• Communications data: "Communications service providers retain some communications data under existing law, but data relating to the use of internet services is often unavailable. That includes data about what communications services a suspect or victim was using. Without new legislation, crimes enabled by email and the internet will increasingly go undetected and unpunished, and law enforcement agencies will find it more and more difficult to locate vulnerable people at risk of harm."
  • Internet connection records: "The draft Bill will require that ICRs are retained by communications service providers. It will limit access to ICRs for one of three purposes: To identify the sender of a communication... To identify the communications services that a person is using... To determine whether a person has been accessing or making available illegal material online."
  • Investigatory Powers Commission: "The Bill will significantly reform the current independent oversight regime for investigatory powers... The new single oversight body, which will be called the Investigatory Powers Commission, will have significantly greater resources, including technical and legal resources, to ensure that they can effectively hold the intelligence agencies and law enforcement to account."
  • Oversight: "The current tripartite structure of three Commissioners who oversee all investigatory powers exercised by public authorities, will be consolidated into a new single and more powerful oversight body, the Investigatory Powers Commission, headed in statute by the Investigatory Powers Commissioner."
  • Request filter: "The request filter will mean that when a public authority makes such a request, they will only see the data they need to. Any irrelevant data will be deleted and not made available to the public authority. The filter acts as a safeguard to minimise collateral intrusion."
  • Targeted equipment interference: "Equipment interference (EI), sometimes referred to as computer network exploitation, is the power to obtain a variety of data from equipment... The Bill creates clearer, robust safeguards to the regime, making sure that equipment interference is only used when necessary and proportionate for a legitimate purpose... Law enforcement agencies able to apply for an EI warrant are limited to UK police forces, the NCA, HMRC, the Ministry of Defence police, Royal Military Police, Royal Navy Police and the Royal Air Force Police."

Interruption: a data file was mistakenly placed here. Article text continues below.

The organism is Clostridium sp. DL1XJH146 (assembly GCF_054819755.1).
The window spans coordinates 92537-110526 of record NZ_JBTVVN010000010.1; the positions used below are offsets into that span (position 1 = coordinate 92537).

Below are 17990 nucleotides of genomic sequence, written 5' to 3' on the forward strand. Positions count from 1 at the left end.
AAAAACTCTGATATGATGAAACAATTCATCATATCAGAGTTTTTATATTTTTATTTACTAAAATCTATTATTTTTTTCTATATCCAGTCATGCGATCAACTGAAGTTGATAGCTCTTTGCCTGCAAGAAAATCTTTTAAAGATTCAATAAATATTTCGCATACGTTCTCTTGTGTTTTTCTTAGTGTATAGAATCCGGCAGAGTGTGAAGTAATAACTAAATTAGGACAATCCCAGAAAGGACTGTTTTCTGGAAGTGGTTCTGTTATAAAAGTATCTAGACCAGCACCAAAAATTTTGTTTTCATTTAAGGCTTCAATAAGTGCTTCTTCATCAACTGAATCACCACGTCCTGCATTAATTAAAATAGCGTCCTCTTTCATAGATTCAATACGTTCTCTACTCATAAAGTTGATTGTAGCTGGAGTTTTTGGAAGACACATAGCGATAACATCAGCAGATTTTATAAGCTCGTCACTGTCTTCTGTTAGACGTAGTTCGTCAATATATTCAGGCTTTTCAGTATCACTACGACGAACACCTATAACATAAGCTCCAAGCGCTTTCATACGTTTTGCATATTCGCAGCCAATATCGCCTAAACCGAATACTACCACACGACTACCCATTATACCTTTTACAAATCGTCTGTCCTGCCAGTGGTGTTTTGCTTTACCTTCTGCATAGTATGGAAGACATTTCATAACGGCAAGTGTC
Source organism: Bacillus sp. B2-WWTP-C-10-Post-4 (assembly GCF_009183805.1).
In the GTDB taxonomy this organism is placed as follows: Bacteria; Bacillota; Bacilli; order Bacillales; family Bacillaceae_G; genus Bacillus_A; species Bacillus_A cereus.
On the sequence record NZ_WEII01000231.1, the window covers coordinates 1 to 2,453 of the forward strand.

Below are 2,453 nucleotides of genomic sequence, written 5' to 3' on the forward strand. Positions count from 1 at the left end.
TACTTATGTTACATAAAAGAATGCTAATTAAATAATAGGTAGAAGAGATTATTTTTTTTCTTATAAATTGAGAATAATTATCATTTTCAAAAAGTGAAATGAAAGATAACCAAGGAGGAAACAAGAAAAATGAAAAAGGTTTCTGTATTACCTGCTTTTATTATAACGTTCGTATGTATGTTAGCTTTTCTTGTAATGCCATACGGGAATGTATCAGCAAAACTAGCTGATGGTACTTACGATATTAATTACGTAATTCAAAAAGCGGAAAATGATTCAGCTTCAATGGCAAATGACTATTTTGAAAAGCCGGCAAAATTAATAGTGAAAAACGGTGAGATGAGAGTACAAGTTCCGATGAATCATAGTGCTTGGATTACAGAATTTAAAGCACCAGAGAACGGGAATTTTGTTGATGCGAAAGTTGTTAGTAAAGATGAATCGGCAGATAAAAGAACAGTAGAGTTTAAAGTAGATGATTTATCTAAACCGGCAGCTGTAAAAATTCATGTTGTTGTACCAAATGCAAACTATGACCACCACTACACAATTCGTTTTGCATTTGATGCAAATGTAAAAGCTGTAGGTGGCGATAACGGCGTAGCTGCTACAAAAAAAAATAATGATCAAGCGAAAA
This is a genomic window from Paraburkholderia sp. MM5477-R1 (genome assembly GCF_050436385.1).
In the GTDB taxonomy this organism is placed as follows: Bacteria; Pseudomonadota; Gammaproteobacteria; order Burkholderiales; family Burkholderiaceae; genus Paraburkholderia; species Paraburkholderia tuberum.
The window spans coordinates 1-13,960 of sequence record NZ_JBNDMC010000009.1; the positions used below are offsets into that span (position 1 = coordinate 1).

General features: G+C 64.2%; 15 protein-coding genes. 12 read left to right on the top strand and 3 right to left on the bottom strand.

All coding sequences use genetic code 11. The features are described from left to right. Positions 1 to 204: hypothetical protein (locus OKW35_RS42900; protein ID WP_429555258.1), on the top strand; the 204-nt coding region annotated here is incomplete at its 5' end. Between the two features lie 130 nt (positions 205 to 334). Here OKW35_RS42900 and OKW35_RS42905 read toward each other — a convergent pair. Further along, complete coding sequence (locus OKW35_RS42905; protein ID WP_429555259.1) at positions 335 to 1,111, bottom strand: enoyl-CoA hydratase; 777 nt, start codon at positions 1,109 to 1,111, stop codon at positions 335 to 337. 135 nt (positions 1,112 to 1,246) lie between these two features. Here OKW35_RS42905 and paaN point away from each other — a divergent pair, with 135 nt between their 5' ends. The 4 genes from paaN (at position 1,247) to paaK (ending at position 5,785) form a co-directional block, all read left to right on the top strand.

• Targeted interception: "Only nine agencies can apply for an interception warrant. These include the Security and Intelligence Agencies, five Law Enforcement Agencies and the armed forces; As is currently the case, the Bill makes clear that targeted interception warrants can be served on Communications Service Providers (CSPs) who offer services to customers in the UK irrespective of where they are based in the world. CSPs have a duty to give effect to a warrant if required to do so."

Impact assessments

  • Delegated powers: "This memorandum identifies the provisions of the Draft Investigatory Powers Bill (the Draft Bill) which confer powers to make delegated legislation, and explains why these powers have been taken and the nature of, and reason for, the procedure selected for exercising those powers."
  • European Convention on Human Rights: "This memorandum addresses issues arising under the European Convention on Human Rights (“ECHR”) in relation to the Investigatory Powers Bill. The Department is satisfied that, in the event that the Bill is introduced into Parliament, the responsible Minister could make a statement under section 19(1)(a) of the Human Rights Act 1998 that, in the Minister’s view, the provisions of the Bill are compatible with the Convention rights."